The Red Sox mystery of poor rotation development continues
The Boston Red Sox rotation can best be characterized by the name of Brian Johnson. Johnson was a first-round pick (2012) whose promise in Boston never materialized. Being genetically predisposed as a left-hander does have advantages and Johnson has again surfaced signing a minor league deal with the Angels. Johnson was pitching for the Milwaukee Milkman before signing with the obviously desperate Angels.
Johnson is just another name in a long list of dismal disappointments in Red Sox pitching development. Prior to Johnson was another lefty, Henry Owens, who was the number one pick in 2011. When last seen, Owens had signed to pitch for the Lexington Legends. Lefty Trey Ball was a 2013 number one pick and slothed around the Red Sox system until 2019. Three number one picks, all left-handed, all failed.
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Hard-throwing and hard living Michael Kopech stands out as a potential (note that word) exception to malfunctions when drafting pitching. Kopech was instrumental in acquiring Chris Sale. Both have suffered the plague of Tommy John Surgery (TJS). Kopech has much to prove with maturity and ability.
One possible and noteworthy success was drafted with the full intention of being in the rotation. Matt Barnes was naturally a number one pick (2011) after the Red Sox lost out on Sonny Gray who the A’s picked just before Boston. Barnes never materialized as rotation fodder but has most certainly provided superior bullpen support.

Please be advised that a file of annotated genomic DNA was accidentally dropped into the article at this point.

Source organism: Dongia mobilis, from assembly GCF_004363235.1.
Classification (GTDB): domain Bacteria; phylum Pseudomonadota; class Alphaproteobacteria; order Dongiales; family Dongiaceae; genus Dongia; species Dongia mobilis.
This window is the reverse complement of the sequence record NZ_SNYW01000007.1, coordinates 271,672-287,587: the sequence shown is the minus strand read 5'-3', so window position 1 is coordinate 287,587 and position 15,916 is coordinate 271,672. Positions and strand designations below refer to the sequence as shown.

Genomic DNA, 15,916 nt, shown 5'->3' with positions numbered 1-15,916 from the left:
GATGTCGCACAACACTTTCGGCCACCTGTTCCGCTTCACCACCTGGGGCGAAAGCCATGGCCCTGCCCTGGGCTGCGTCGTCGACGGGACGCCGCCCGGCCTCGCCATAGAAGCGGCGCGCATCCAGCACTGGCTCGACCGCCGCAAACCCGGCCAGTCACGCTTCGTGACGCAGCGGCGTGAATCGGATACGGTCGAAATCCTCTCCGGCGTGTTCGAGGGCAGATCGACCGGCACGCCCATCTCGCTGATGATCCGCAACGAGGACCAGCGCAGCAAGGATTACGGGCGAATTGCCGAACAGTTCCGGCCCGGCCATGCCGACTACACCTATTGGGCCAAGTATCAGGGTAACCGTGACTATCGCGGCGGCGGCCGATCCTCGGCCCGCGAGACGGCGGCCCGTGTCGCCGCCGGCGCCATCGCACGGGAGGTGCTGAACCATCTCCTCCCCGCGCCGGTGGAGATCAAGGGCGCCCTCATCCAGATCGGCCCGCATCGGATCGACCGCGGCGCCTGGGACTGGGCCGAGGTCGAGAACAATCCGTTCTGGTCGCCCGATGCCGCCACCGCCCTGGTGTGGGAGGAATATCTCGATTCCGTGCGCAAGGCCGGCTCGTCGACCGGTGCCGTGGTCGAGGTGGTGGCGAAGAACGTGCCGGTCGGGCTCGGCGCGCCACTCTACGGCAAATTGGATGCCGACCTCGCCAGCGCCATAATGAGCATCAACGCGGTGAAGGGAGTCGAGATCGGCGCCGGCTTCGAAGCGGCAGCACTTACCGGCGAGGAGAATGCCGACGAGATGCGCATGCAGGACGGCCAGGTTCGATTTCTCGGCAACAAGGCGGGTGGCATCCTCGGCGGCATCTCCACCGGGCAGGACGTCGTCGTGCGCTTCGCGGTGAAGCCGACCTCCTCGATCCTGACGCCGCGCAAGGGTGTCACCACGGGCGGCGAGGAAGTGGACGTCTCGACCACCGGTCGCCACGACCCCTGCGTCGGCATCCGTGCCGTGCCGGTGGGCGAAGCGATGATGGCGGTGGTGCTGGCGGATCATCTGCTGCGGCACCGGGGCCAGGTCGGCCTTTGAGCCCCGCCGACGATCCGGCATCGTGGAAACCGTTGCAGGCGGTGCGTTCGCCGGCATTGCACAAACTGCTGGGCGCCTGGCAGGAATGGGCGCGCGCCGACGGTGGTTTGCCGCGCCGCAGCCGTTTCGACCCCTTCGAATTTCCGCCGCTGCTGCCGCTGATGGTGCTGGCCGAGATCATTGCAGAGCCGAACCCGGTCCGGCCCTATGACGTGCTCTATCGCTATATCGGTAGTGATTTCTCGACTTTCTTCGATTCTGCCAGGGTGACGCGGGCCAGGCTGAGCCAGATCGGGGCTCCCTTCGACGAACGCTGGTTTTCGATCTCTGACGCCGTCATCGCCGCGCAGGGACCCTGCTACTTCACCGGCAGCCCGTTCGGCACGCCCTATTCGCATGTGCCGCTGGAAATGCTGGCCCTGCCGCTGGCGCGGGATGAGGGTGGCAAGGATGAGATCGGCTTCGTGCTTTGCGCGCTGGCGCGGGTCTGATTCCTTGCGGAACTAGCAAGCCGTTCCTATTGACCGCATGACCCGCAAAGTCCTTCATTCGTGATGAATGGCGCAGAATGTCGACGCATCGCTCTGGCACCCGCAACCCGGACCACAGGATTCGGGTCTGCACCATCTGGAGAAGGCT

The tragic drafting has Jay Groome still in the mix pitching for Greenville. Groome certainly meets the physical profile of what the Red Sox evaluators consider in regard to lefty pitching. Tall – as in very tall – not overpowering, hard-working, and considered by all as “can’t miss.” Then they miss.
Even when promise surfaces the Red Sox just get cursed. Tanner Houck should be in the 2021 rotation. He earned it. Houck demonstrated his ability to be a plus talent. Now the righty has a cranky elbow. Houck is not alone in the infirmary.
Bryan Mata is or was on the fast track until derailed by TJS. Mata is currently ranked 11th among Sox prospects. Keeping orthopedic surgeons fully employed is the two pitching prospects among the top ten. Thad Ward is also a TJS and promising Connor Seabold is still on the shelf with elbow inflammation.
The Red Sox system is quite adept at churning out position talent. The lineup is sprinkled with homegrown. Then comes the pitching. The Red Sox management has spent a considerable price in talent and money to stabilize the rotation. The prospect cost of Sale and the contract for David Price bear witness to that. What gives?
This is certainly not new territory for discussion. The pitching development escapades have been consistent from administration to administration. Is it purely a management issue? Or is it simply a curse? Boston fans are well acquainted with curses, bad luck, misfortune, and disappointment. Just one or two not hitting the skids the last ten or so years could have altered the Red Sox dramatically.
I have embraced just being bad luck. Li’l Abner comic strip had a character named Joe Btfsplk. Joe is a well-meaning but cursed person. A dark cloud perpetually follows Joe around bring misfortune to everyone around him. The Red Sox have had that dark cloud for far too long.